3. Plugging the device into an extension board

Despite how convenient this might be, never plug your space heater into an extension cord or a power strip. Space heaters need a significantly higher wattage to power; therefore, you need to connect them directly to the wall outlet. This is also true for other home appliances that require a lot of energy, for instance, freezers and refrigerators. When running a space heater, it is essential to ensure that it is the only device plugged in on that particular wall outlet. According to The Electrical Safety Foundation International, the high power requirement of most space heaters might cause the power strip or the extension cord to overload leading to overheating and a fire outbreak.

This is likely to happen, especially when this electrical device is left unattended. An extension cord is inefficient in supplying power to your space heater, and the cord increases the distance power has to travel, consequently increasing the resistance. From basic high school physics, increasing the resistance often results in a voltage drop. Eventually, this will result in a decrease in the amount of electricity reaching your space heater.

4. Using a space heater in a bathroom

Water and electricity are not a good combo; hence, bringing your space heater into the bathroom is also not a good idea. While stepping out of a shower right into cold, freezing temperatures is uncomfortable, the possible risks are not worth the temporary comfort. You also have to be aware that only a handful of space heaters are designed for use in closed humid conditions. So unless you have one of those made for the bathroom or other damp space, it is best to keep the heater away from the bathroom. 

While space heaters can cause fire, electrocution is also quite common in humid and wet conditions. The sad bit about this situation is that most heaters don't have any protection against electrocution should they come in contact with water. If you must use your heater in the bathroom, Consumer Reports advises installing Ground-Fault Circuit Interrupter (GFCI) vents on the wall outlet to help prevent the risk of electrocution.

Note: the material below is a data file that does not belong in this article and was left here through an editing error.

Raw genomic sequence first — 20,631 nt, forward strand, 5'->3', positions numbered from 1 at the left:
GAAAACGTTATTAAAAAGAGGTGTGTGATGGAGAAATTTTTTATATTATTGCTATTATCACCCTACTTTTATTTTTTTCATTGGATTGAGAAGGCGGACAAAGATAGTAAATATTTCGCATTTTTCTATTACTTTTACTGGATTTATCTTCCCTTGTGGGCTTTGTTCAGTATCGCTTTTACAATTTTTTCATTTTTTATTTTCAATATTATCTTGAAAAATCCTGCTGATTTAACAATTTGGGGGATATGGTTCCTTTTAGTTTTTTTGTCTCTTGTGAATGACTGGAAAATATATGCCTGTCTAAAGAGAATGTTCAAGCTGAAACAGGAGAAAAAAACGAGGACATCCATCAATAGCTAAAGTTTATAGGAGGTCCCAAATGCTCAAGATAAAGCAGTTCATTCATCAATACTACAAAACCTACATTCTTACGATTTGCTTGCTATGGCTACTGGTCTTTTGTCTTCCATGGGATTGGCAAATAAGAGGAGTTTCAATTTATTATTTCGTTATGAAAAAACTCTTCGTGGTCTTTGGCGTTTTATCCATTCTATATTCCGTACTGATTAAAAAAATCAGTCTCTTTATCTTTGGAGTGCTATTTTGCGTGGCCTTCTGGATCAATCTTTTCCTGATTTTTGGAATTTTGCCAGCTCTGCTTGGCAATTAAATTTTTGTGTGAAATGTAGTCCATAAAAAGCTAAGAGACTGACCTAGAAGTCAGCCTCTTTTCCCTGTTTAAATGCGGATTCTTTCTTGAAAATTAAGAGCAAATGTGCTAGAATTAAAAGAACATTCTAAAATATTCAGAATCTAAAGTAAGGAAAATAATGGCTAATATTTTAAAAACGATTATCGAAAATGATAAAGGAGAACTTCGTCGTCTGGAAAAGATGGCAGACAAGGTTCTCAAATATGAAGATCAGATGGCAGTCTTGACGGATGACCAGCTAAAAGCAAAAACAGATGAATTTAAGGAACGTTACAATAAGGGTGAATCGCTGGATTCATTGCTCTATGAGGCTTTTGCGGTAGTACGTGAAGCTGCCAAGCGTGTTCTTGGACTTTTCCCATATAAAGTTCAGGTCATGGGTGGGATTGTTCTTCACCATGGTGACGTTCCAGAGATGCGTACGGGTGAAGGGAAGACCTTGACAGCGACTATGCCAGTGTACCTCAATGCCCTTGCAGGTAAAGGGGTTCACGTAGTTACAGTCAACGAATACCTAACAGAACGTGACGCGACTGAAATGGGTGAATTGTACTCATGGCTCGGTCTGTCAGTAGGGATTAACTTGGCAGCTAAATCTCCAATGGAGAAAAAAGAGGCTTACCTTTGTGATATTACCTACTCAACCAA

5. Using unapproved and untested space heaters

Space heaters come in different brands and price ranges, making it quite difficult to pick the right one. While buying the cheaper options might seem like a great bargain initially, they might not be the safest. Before choosing any other heater from the electronic store, you must check for approval and certification from Underwriter Laboratories (UL). AC & Heating Connect mentions that UL ensures the products are up to standard and meet the necessary fire and electrical safety requirements. 

When an electrical component is UL certified, you should rest assured that even the parts inside are made up to scratch. Still, regarding safe and reliable appliances, you should be cautious when using old space heaters. This is particularly true when dealing with a heater over 10 years old, and it may lack the safety standards that modern appliances require. One feature of contemporary space heaters is the automatic shutoff function that switches the device off immediately after it starts to overheat.